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Thread: Article: Jamie Donaldson's Phrugal Photo Studio

  1. #1
    Join Date
    Mar 2003
    SE PA - Central Bucks County

    Article: Jamie Donaldson's Phrugal Photo Studio

    Jamie Donaldson (now and SMC member) is not only a fixture in the turning world for some pretty neat stuff, but also a knowledgeable pro photographer. He's also not one to spend a lot of money on something that can be done "Phrugally". He's spoken about shooting turnings, etc., at AAW symposiums, turning clubs and numerous places online...we are all best served by listening to his contributions as the best work is only mediocre if your pictures don't support your efforts. A great many folks have already benefited from his simple advise.

    With his permission, here is a reproduction of his popular "Phrugal Photo Studio" article. The original PDF file is too large to post, so I've reformatted it for inclusion in the SMC Turning Forum as a thread. You can post questions here, but please be patient as the author can't be three places at once!

    The Phrugal Photo Studio way to shoot woodturnings

    This tutorial is aimed at average “Joe Woodturner” who has some basic photo skills and a digital camera, but not a studio full of lighting equipment. Photographing wood turnings is no more complicated than learning the turning process, but some specialized lighting techniques are necessary in order to accurately present the work. An image of a turning often represents the visual language by which we communicate, and that image must be a literal rendering, with accurate color, dimension, and a sense of reality. In order to convey the message without distraction, keep things simple- we are not selling a “candlelight halo” of a product in a simulated environment.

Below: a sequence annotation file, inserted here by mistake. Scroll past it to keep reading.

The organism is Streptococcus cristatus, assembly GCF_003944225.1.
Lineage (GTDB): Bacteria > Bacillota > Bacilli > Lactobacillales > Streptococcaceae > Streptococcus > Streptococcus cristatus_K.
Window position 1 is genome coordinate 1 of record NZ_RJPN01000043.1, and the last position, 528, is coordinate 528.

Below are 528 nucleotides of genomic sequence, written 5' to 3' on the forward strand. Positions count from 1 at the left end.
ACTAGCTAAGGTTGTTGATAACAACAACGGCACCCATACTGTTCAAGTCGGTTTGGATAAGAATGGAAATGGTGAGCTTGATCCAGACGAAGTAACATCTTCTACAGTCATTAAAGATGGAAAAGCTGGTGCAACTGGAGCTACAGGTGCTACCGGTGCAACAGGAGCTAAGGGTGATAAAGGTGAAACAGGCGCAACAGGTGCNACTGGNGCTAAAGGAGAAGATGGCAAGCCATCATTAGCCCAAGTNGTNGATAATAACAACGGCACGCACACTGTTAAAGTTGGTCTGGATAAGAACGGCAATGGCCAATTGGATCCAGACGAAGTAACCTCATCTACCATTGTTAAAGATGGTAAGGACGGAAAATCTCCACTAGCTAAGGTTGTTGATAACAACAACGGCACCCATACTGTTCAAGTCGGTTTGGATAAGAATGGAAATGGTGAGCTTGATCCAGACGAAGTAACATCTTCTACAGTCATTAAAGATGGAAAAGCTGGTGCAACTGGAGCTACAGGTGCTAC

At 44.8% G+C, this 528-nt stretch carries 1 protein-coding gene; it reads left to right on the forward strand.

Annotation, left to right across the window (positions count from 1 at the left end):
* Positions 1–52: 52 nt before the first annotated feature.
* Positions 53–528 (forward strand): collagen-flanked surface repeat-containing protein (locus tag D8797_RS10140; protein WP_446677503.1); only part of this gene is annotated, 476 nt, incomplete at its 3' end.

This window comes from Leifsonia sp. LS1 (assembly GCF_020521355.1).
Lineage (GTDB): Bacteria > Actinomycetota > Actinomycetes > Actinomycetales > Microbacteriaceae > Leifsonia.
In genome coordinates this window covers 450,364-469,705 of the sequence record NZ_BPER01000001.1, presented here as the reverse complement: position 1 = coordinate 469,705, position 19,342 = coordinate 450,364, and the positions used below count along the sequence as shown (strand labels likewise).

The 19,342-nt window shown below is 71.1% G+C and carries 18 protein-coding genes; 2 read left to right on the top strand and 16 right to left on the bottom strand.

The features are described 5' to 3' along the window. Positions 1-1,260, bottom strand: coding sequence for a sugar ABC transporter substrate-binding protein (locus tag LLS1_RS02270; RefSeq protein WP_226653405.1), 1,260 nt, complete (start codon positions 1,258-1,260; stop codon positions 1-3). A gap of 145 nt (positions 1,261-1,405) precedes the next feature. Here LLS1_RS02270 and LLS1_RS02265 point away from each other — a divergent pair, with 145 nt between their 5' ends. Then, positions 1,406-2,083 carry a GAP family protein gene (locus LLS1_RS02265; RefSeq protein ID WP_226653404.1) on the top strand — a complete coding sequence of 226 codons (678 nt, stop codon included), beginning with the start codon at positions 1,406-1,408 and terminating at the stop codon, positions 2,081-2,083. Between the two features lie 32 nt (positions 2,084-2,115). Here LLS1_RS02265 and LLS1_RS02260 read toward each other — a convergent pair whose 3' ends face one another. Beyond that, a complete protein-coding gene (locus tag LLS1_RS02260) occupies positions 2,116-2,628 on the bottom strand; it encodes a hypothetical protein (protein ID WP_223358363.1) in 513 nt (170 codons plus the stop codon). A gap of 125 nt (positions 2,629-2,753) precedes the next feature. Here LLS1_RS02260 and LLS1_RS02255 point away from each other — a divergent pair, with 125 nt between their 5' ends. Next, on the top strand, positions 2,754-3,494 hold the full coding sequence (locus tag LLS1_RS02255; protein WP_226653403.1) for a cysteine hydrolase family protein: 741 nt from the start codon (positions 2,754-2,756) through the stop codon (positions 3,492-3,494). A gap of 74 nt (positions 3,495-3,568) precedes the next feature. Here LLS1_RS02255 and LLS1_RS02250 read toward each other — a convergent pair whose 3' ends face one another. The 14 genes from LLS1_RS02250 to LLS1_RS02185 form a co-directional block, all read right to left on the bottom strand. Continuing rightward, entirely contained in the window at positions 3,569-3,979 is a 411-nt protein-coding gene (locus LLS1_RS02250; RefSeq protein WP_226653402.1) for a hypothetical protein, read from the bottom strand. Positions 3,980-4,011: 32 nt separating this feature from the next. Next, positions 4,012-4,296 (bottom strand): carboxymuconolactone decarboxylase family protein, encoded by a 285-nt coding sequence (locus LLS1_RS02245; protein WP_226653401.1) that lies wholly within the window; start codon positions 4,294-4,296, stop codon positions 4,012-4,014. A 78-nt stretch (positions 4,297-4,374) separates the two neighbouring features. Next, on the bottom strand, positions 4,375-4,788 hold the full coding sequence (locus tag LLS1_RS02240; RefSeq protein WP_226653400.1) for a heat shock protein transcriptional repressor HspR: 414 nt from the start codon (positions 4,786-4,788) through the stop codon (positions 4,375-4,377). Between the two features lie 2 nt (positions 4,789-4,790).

Let’s start with the Phrugal Photo Studio principle of maximum image quality with minimum cost and equipment. A box frame made with PVC pipe and sides of foamcore panels provides the means to contain and control light, in this example a regular $10 Q/H 500w work light fixture. The light is aimed up, not directly toward the subject turning, as in photo 1 below.

    Photo 1. Frame is ˝" PVC pipe, sides measure 34"x34" and top is 44" wide. Backdrop is a white vinyl roll-up window shade. I often plug camera video into this monitor for enhanced view of shadow area of turning.

    Photo 2. Add R front panel between light and camera to reduce lens flare and contain light. Move bounce card on L to aim light into base shadow area of turning.

    Thus the light is bounced off the sides and top of the enclosure, creating a diffused, softer light without distinct hard shadows. The shadow on the L side of the turning opposite the light source on R is filled with a movable bounce card- white on one side and optional aluminum foil on the other. This bounce card allows aiming of the bounced light into the base area, filling the deep shadows with some visible detail rather than darkness, as in photo 2 above. This entire set-up can be made for less than $50!